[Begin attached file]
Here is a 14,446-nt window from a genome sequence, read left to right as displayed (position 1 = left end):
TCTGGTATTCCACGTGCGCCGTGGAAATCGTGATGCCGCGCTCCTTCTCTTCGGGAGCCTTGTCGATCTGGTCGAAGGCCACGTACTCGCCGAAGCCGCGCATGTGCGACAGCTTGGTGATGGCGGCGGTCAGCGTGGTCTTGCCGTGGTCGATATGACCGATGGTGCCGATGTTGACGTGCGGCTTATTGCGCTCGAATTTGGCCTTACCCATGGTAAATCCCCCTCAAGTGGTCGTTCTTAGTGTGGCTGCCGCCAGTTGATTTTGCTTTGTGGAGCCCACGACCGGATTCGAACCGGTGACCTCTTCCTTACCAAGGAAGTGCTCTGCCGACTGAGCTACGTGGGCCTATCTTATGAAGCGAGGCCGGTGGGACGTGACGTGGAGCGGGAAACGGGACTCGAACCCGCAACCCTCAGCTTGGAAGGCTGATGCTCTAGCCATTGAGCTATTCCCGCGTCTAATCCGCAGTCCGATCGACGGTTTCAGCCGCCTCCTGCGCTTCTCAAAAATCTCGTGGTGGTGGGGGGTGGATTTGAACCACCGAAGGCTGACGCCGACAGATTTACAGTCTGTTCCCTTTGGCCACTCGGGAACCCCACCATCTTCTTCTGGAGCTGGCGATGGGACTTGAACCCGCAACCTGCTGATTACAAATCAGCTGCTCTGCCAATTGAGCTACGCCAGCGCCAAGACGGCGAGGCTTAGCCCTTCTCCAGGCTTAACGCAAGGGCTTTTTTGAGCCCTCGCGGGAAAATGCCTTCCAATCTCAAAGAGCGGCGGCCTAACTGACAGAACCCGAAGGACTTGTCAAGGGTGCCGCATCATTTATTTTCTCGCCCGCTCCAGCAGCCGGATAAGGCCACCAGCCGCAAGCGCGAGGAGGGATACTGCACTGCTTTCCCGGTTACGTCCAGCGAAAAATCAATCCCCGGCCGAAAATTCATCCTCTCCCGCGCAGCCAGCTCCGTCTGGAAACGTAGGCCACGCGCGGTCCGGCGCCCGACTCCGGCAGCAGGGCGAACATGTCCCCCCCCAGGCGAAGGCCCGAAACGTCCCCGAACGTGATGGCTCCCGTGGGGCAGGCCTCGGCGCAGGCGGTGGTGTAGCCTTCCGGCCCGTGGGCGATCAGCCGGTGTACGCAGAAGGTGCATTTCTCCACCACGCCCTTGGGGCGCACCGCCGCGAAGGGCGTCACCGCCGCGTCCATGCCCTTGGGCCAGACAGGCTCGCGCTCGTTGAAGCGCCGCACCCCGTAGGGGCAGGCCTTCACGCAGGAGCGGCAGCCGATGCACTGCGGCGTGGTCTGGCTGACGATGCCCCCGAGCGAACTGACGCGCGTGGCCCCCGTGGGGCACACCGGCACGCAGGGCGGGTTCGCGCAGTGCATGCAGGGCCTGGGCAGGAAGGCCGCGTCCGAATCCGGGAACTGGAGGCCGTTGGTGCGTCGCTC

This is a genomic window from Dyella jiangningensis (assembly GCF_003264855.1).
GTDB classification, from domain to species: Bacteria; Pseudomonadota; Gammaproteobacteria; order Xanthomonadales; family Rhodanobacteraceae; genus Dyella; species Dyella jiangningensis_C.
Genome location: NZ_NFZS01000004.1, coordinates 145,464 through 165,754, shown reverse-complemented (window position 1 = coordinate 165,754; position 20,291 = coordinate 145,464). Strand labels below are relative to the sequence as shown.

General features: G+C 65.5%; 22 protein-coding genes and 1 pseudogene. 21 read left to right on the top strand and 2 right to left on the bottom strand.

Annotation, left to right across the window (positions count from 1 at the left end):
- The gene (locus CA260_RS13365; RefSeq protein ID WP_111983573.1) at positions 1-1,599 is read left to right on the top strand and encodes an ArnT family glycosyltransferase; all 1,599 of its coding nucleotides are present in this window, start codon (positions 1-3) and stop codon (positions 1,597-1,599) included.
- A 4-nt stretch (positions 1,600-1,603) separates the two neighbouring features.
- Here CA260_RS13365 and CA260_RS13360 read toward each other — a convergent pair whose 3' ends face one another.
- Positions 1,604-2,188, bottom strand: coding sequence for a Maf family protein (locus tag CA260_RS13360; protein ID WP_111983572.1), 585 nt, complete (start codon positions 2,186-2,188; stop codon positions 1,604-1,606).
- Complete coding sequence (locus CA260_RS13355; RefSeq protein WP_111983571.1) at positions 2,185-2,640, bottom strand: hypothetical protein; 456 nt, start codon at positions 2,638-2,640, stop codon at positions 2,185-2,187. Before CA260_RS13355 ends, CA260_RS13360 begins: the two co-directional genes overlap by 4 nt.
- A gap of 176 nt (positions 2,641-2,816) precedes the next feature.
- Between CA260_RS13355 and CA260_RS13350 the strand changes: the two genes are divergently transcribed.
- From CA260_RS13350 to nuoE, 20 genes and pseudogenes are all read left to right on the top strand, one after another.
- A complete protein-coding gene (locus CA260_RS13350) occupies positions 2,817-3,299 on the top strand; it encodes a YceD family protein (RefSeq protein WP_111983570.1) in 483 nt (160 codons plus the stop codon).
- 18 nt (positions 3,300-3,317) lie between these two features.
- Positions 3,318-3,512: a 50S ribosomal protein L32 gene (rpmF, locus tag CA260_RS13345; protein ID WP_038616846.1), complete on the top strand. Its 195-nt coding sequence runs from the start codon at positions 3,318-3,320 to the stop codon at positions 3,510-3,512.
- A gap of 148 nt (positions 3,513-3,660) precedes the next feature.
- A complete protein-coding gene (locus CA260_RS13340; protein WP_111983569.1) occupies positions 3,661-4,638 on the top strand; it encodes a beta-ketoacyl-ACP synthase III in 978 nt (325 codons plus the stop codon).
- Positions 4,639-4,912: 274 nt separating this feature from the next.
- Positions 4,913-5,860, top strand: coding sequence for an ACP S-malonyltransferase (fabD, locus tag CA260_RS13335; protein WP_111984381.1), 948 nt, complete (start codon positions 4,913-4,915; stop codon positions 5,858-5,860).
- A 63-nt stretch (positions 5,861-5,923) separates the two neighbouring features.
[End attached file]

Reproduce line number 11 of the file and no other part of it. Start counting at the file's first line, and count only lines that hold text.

- Positions 1,604-2,188, bottom strand: coding sequence for a Maf family protein (locus tag CA260_RS13360; protein ID WP_111983572.1), 585 nt, complete (start codon positions 2,186-2,188; stop codon positions 1,604-1,606).